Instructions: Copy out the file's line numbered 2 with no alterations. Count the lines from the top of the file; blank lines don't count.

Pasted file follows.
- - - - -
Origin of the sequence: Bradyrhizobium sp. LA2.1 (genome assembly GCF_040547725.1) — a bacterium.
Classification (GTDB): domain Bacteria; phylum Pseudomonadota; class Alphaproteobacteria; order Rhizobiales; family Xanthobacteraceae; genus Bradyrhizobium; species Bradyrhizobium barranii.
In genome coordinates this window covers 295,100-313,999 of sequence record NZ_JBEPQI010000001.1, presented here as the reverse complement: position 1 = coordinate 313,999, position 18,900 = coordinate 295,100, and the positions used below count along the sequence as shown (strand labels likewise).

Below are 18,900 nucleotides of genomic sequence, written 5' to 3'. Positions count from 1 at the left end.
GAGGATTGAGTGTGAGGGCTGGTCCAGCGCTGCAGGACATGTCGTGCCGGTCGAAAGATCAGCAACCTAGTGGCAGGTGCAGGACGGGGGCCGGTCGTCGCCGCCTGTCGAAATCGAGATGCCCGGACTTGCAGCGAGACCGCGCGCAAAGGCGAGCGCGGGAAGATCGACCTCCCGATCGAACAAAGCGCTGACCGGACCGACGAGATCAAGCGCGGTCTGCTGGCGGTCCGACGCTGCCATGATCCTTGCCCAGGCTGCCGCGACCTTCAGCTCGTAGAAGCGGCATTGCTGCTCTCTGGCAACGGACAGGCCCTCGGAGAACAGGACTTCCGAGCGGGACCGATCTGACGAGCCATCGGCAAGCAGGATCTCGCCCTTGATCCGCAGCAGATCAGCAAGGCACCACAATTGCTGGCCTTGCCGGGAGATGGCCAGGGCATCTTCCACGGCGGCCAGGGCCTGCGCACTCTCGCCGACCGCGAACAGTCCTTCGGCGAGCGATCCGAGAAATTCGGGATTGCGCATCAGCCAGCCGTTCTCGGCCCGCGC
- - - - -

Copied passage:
Classification (GTDB): domain Bacteria; phylum Pseudomonadota; class Alphaproteobacteria; order Rhizobiales; family Xanthobacteraceae; genus Bradyrhizobium; species Bradyrhizobium barranii.